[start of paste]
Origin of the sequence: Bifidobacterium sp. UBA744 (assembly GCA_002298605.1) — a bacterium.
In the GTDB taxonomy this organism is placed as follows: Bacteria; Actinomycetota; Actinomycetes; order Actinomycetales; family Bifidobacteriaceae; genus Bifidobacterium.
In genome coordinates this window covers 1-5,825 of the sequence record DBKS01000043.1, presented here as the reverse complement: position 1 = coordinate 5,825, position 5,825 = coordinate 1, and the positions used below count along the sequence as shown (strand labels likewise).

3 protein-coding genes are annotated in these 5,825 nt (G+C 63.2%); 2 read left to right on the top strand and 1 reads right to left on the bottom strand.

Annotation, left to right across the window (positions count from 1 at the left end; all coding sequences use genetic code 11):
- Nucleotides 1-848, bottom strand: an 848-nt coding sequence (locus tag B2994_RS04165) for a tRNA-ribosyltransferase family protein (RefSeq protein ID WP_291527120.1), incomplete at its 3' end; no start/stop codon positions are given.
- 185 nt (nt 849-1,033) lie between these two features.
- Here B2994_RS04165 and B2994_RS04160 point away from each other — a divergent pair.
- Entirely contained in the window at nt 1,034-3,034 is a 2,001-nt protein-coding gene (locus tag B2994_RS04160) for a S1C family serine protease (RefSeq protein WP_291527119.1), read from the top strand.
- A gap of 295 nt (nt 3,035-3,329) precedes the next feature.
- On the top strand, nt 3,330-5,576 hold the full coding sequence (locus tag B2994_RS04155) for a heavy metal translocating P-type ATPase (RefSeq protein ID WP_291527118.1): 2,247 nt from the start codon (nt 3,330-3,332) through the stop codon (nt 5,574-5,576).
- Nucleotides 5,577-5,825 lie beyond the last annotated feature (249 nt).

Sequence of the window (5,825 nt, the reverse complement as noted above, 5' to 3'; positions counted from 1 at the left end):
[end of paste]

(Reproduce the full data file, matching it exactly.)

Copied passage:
Origin of the sequence: Bifidobacterium sp. UBA744 (assembly GCA_002298605.1) — a bacterium.
In the GTDB taxonomy this organism is placed as follows: Bacteria; Actinomycetota; Actinomycetes; order Actinomycetales; family Bifidobacteriaceae; genus Bifidobacterium.
In genome coordinates this window covers 1-5,825 of the sequence record DBKS01000043.1, presented here as the reverse complement: position 1 = coordinate 5,825, position 5,825 = coordinate 1, and the positions used below count along the sequence as shown (strand labels likewise).

3 protein-coding genes are annotated in these 5,825 nt (G+C 63.2%); 2 read left to right on the top strand and 1 reads right to left on the bottom strand.

Annotation, left to right across the window (positions count from 1 at the left end; all coding sequences use genetic code 11):
- Nucleotides 1-848, bottom strand: an 848-nt coding sequence (locus tag B2994_RS04165) for a tRNA-ribosyltransferase family protein (RefSeq protein ID WP_291527120.1), incomplete at its 3' end; no start/stop codon positions are given.
- 185 nt (nt 849-1,033) lie between these two features.
- Here B2994_RS04165 and B2994_RS04160 point away from each other — a divergent pair.
- Entirely contained in the window at nt 1,034-3,034 is a 2,001-nt protein-coding gene (locus tag B2994_RS04160) for a S1C family serine protease (RefSeq protein WP_291527119.1), read from the top strand.
- A gap of 295 nt (nt 3,035-3,329) precedes the next feature.
- On the top strand, nt 3,330-5,576 hold the full coding sequence (locus tag B2994_RS04155) for a heavy metal translocating P-type ATPase (RefSeq protein ID WP_291527118.1): 2,247 nt from the start codon (nt 3,330-3,332) through the stop codon (nt 5,574-5,576).
- Nucleotides 5,577-5,825 lie beyond the last annotated feature (249 nt).

Sequence of the window (5,825 nt, the reverse complement as noted above, 5' to 3'; positions counted from 1 at the left end):